After early misgivings, Pep Guardiola showed on Wednesday night that Bayern Munich can get even better after all. Surely even their cantankerous sporting director now has to admit they're quite good.
Manchester City were meant to be a test. Bayern Munich needed this game, the pundits said, because the Bundesliga provides no more challenges for the Bavarians. So far, the sternest competition the league has offered - at least on paper - was Schalke away three weeks ago, and that ended in a 4-0 destruction for Bayern. Following that irresistible display, it was said only the Champions League would tell us whether Pep Guardiola had improved Jupp Heynckes' unimprovable treble-winning team.
But the measuring stick of Manchester City came up just as short as Jens Keller's hapless Schalke two weeks ago. On Wednesday night (02.10.2013), the expensively-assembled Pale Blues went the same way as the Royal Blues – out-thought, outmuscled, and outplayed.
Fittingly enough, the 3-1 victory marked almost exactly a hundred days since Guardiola had been presented as Bayern's new coach, because it showcased much of what the Catalan has achieved - and it finally banished any lingering concerns that he might have reduced the pace and power of the team that Jupp Heynckes guided to glory last season.
Some critics had speculated that Guardiola would turn the Germans into a ponderous version of his invincible Barcelona - all intricate "tiki-taka" passing, but with no Leo Messi to score all the goals. In fact, Wednesday showed that Guardiola has adapted his own philosophy to Bayern as much as he has tried to impose his will.
Flexibility and pressing
The coach signaled his tactical intentions by picking Thomas Müller ahead of Mario Mandzukic to lead the attack in Manchester. The more dogged Müller, usually an attacking midfielder, was better suited than the Croatian to pressing the City defense high up the pitch, while at the same time fulfilling the various functions of a classic center-forward - to win aerial battles and distract the attention of defenders when midfielders come to attack.
The first of Bayern's goals - in the seventh minute - showed that they are no Barcelona-lite: it came from a long, high diagonal pass for Franck Ribery, who cut inside to deliver a low shot from outside the area. The trick was repeated early in the second half, when Müller was the beneficiary of the diagonal ball. Both goals were notably free of methodical, triangular passing.
Searching for new formulas
Elsewhere, the game featured the two most eye-catching tactical changes of the Guardiola era - turning right-back Philipp Lahm into a defensive midfielder, and defensive midfielder Bastian Schweinsteiger into a more offensive player. The re-jigging led Germany's smartest football magazine 11 Freunde to characterize Guardiola as Walter White from Breaking Bad in August, as if he were a chemist searching for the most potent formula. But in part the tinkering has been forced on him by necessity, as other midfield options - Mario Götze, Xavi Martinez, and Thiago, Guardiola's new signing from Barcelona - are still unfit.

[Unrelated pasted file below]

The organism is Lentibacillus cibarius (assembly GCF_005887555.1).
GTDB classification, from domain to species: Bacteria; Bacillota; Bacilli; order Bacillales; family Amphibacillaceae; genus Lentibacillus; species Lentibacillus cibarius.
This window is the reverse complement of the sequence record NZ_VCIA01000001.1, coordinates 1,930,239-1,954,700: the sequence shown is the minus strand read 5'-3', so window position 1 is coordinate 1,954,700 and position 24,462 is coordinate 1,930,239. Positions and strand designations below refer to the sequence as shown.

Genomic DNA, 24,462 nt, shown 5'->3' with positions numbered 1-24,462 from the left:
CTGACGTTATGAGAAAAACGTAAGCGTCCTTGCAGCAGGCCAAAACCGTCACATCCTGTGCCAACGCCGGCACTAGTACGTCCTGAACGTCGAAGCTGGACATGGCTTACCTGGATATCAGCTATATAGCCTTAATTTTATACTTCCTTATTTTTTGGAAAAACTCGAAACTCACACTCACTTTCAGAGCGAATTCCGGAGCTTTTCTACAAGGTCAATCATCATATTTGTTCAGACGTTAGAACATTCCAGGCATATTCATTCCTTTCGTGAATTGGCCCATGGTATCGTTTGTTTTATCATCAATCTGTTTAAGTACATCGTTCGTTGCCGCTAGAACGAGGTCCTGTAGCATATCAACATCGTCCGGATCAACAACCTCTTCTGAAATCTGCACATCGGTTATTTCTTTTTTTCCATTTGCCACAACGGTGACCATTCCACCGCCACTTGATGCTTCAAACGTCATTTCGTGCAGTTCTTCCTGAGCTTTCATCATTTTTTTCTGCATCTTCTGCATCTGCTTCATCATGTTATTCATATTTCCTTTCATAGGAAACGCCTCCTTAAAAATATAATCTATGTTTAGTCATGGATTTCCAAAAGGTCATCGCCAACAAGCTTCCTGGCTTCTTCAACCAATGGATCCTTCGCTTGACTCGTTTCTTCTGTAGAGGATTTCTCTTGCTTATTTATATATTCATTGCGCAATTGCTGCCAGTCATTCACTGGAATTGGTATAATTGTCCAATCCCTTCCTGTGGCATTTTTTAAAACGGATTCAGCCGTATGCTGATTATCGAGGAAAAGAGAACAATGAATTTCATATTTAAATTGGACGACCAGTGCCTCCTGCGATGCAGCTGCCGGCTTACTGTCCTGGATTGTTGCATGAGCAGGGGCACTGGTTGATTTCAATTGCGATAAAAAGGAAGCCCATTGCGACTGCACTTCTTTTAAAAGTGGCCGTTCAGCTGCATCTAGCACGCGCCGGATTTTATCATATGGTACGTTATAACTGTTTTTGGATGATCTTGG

Whatever the causes, the re-invention of Lahm and Schweinsteiger paid dividends on Wednesday, as Bayern swarmed the midfield, with wide defenders David Alaba and Rafinha often crowding it further to support Lahm. At the back, meanwhile, the Bayern captain's defensive instincts meant he often dropped back to double as an extra central defender on the few occasions when City were on the attack. It's not for nothing that Bayern have conceded just two goals in the Bundesliga and the Champions League so far this season.
Trouble in the 'comfort zone'
The only ripple of discontent in Guardiola-era Bayern (not counting their pre-season Super Cup defeat to Dortmund) has been off the pitch, where sporting director Matthias Sammer irritated his players and his paymasters following a 2-0 victory over Hannover three weeks ago. The win was apparently a little too routine for the director's liking, and he publicly accused the team of being too "lethargic," of performing their "duties by rote," and declared that they "had to get out of their comfort zone."
It was characteristic bluster from Sammer, and he was promptly reined in by club bigwigs, who distanced themselves from the sporting director's judgment. But the criticism apparently still rankled, for Lahm made use of an interview for Die Zeit newspaper last weekend to shoot back. "It takes a while to develop the sense of when the right moment has come for such formulations, and in what tone you make them," he said. "At the moment of criticism you have to be able to hold back your emotions. If the boss is too emotional, then he will lose out at some point. Then he's not as credible anymore."
If someone in power wants to criticize colleagues, "then he should do it internally," Lahm added, not exactly heeding his own advice. Club President Uli Hoeness also criticized Sammer in an uncharacteristically sanguine style: "We shouldn't start constantly picking apart the victories, but just enjoy the game," he said.
After all, as Wednesday night showed, there is a lot to enjoy.